Onomatopoeia, Palindrome and Semordnilap

Written by on February 11, 2018 in LISP, Natural Language Processing, Programming with 0 Comments

I had earlier briefly talked about the Ilexicon project that I have been working on for some time now. The goal is to build an intelligent dictionary that will come in handy while implementing NLP applications such as recognizers and generators. In today’s post, I want to demonstrate some cool features available in iLexicon. At present iLexicon supports only English.

Let us start with a simple query: List words having 2 syllables, 8 letters and containing the substring zz.

cg-user(1): (get-matching-words  :word-pat “[a-z]+zz[a-z]+$” :num-syllables 2 :num-letters 8)

(“blizzard” “grizzled” “frizzing” “frizzler” “grizzler” “quizzing” “whizzing”)

get-matching-words is the main function to search for words in the lexicon. It has numerous options and supports rich queries, as you will discover soon. Here, it takes a word pattern specification (a regular expression), the number of syllables and the number of letters the word should be made of.

Let us find out how many words are in the dictionary with at least 8 letters:

cg-user(2): (length (get-matching-words :num-letters ‘(8 nil)))

262647

Slightly more interesting query this time: Find all words that start with g and end with either e or m, which also rhyme with the word home.

cg-user(3): (get-matching-words :word-pat “^g[a-z]+[em]$” :rhyming-with “home”)

(“gloam” “gnome”)

The lexicon knows about parts of speech, so we can ask a query like this: List all Verbs that have 15 letters in them.

cg-user(4): (get-matching-words :pos “[V]” :num-letters 15)

(“circumstantiate” “consubstantiate” “conventionalise” “conventionalize” “cross-fertilize”

 “cross-pollinate” “dedifferentiate” “haemagglutinate” “professionalise” “professionalize” …)

Because this is a large list, I have shown only a part of it.

Another nice feature in the lexicon is the information about accent structure of words. This is quite useful when you are writing poetry, and you want words to conform to certain foot and meter. In the query below, I am asking for all Adjectives containing the substring mon and which have the syllable structure unstressed-unstressed-stressed-unstressed-unstressed:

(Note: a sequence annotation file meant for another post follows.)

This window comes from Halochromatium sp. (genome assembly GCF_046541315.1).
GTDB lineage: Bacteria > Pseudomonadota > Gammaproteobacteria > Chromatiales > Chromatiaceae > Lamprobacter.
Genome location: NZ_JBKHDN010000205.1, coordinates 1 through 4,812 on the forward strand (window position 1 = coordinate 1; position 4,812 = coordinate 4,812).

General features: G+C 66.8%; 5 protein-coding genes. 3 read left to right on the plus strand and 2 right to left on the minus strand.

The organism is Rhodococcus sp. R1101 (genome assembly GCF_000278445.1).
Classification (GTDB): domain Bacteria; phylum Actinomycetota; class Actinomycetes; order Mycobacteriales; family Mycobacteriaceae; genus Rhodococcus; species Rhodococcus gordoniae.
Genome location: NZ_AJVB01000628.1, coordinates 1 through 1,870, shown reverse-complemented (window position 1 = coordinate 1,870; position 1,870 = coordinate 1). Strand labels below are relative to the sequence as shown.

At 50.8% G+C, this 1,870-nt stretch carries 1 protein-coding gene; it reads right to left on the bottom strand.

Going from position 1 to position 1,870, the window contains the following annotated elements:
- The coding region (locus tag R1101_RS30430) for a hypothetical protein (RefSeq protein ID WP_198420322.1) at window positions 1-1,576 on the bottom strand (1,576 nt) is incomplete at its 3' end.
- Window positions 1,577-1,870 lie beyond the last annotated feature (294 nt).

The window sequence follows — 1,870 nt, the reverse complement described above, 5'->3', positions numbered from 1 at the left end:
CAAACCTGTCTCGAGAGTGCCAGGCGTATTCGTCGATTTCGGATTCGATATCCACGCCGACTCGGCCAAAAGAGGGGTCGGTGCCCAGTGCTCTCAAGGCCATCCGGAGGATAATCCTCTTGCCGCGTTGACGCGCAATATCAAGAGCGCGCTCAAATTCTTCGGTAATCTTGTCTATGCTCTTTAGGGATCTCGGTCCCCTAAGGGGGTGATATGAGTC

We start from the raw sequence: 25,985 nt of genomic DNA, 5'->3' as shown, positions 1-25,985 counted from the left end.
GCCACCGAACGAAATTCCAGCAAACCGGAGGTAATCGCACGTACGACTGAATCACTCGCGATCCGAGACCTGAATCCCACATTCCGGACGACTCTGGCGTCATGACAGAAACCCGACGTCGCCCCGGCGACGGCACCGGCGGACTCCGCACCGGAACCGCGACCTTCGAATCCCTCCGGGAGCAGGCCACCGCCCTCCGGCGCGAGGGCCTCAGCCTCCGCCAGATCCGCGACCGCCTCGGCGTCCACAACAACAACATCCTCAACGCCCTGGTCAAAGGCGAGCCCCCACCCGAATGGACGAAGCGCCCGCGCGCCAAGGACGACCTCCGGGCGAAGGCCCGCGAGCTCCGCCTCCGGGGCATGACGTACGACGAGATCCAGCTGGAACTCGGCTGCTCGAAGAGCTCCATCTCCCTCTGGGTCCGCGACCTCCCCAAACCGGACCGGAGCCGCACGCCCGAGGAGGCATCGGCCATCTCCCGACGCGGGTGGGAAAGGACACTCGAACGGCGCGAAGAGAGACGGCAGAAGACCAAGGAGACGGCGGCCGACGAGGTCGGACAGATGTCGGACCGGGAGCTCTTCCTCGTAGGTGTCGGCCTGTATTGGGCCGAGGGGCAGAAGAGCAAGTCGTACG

cg-user(5): (get-matching-words  :accent-structure “uusuu” :pos “[J]” :word-pat “mon”)

(“acrimonious” “ammoniacal” “antimonious” “ceremonial” “ceremonious” “commonsensical” “demoniacal”  “disharmonious” “inharmonious” “matrimonial” …)

We can ask for words that have a specific stem. The lexicon supports both Porter and Snowball stems.

cg-user(6): (get-matching-words :snowball-stem “terrac”)

(“terrace” “terraced”)

Let us now focus on interesting word patterns similar to the ones listed in the title of this blog. Let us start with Palindromes . The lexicon marks palindrome words as such, so you can query directly:

cg-user(7): (get-matching-words :word-pat “t$”  :palindrome 1 :num-letters 5)

(“tebet” “tenet” “tevet” “tibit”)

 Here I am asking for 5-letter words ending in t that are also palindromes.

An Isogram  is a word that has no repeating letters. Let us look for 5-letter isograms starting with the letter c:

cg-user(8): (get-matching-words :word-pat “^c” :num-letters 5 :isogram 1)

(“cabin” “cabot” “cadge” “cadgy” “cagey” “caine” “caird” “cairn” “cager” “caius” …)

Onomatopoeia  means using words that sound similar to the entities they denote. Two examples are buzz and hiss.

Here are some Onomatopoeic words that end in g:

cg-user(9): (get-matching-words :word-pat “g$”  :onomatopoeia 1)

(“bang” “bing” “bong” “clang” “ding-dong” “ding” “gong” “ping” “pong” “ring” …)

Semordnilap refers to a word which, when read in reverse, means another word. Notice that Semordnilap is Palindromes spelt in reverse!

cg-user(10): (get-matching-words :word-pat “^p”  :semordnilap 1 :num-letters ‘(4 6))

(“part” “peek” “plew” “plug” “pool” “poort” “pope” “port” “pose” “prat” “proc” “prod” …)

In addition to all these interesting word patterns, iLexicon contains another useful feature. Given a word, it can give you other grammatical forms of the word. For instance, if you want the comparative degree of the adjective good, you can do this:

cg-user(11): (get-word-forms “good” ‘(D2))

(“better”)

Here D stands for degree and 2 means comparative. So what is the positive form of best? Let us find out:

cg-user(12): (get-word-forms “best” ‘(D1))

(“good” “well”)

We get both good and well. Useful, isn’t it?

There are many more exotic features built into iLexicon, and of course, it is still work in progress. I will share with you more details about this project in due course.

The core engine of iLexicon is written in Allegro CL on Windows.

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